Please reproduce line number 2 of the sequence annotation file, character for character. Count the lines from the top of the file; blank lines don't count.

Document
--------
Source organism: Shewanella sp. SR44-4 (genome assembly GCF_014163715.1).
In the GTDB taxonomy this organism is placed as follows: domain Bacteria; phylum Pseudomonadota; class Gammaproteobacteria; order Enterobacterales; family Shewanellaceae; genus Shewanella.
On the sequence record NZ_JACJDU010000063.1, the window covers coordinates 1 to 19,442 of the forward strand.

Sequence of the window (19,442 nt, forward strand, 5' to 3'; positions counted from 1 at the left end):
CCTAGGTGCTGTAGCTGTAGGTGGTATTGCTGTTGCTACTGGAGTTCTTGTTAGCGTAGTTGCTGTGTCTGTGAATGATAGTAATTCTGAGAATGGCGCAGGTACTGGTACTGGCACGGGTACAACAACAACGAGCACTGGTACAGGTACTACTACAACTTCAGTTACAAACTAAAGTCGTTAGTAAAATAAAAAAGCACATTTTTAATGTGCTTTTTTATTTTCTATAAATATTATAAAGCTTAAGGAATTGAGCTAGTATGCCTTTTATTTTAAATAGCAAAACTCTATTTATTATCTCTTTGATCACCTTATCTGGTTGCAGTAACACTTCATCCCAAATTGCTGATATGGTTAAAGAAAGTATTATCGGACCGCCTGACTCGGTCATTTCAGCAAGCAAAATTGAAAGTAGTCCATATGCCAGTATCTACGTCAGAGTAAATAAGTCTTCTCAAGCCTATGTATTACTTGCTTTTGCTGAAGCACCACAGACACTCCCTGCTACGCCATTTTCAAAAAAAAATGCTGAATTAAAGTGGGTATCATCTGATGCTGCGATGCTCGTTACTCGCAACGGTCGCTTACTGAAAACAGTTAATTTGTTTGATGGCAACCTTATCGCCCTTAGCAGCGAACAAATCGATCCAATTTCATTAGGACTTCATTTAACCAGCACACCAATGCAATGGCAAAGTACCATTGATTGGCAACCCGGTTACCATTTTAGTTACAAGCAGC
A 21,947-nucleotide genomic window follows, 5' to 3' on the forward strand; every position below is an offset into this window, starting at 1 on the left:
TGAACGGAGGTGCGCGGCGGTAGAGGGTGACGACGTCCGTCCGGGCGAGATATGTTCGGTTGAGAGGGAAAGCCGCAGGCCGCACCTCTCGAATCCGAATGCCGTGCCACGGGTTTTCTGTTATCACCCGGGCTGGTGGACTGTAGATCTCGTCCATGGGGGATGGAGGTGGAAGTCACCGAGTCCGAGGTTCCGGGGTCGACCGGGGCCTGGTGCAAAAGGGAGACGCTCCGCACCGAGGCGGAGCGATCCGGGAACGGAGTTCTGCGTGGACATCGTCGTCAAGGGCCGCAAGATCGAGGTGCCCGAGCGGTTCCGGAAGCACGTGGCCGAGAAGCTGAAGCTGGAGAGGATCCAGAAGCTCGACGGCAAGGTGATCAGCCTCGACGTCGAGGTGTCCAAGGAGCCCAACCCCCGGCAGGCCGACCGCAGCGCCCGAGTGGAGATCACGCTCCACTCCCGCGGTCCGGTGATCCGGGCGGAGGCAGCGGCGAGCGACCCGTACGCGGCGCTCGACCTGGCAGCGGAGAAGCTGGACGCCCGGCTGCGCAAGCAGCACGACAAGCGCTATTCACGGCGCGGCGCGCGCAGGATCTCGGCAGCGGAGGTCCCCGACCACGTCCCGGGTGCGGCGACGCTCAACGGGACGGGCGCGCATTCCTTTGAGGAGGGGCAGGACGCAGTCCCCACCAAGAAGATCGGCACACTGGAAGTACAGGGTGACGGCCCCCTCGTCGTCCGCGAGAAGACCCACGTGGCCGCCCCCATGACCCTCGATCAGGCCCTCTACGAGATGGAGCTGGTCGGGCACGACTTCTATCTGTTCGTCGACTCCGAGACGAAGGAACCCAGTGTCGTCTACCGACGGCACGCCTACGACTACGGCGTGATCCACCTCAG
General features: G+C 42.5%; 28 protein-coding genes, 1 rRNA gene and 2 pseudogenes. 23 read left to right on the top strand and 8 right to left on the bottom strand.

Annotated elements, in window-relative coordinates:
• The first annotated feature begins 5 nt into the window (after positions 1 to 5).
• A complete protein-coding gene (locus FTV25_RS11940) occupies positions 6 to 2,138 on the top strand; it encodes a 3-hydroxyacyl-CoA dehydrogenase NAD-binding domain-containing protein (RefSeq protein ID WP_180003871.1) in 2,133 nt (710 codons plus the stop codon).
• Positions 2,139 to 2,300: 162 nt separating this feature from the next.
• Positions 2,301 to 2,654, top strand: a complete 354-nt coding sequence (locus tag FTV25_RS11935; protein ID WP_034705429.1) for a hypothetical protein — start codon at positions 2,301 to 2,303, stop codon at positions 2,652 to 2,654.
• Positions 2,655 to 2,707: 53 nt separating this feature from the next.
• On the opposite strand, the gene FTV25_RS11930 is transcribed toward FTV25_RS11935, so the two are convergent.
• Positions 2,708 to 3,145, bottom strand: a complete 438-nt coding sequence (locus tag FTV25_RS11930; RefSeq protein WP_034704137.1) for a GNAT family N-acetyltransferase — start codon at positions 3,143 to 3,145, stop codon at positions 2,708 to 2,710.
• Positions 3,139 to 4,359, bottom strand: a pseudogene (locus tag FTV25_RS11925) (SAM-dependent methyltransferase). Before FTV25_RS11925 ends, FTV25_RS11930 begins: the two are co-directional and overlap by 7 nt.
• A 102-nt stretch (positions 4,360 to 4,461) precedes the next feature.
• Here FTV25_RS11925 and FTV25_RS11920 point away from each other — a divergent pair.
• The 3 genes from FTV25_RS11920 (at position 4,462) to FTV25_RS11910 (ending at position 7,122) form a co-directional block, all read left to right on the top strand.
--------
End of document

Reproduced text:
In the GTDB taxonomy this organism is placed as follows: domain Bacteria; phylum Pseudomonadota; class Gammaproteobacteria; order Enterobacterales; family Shewanellaceae; genus Shewanella.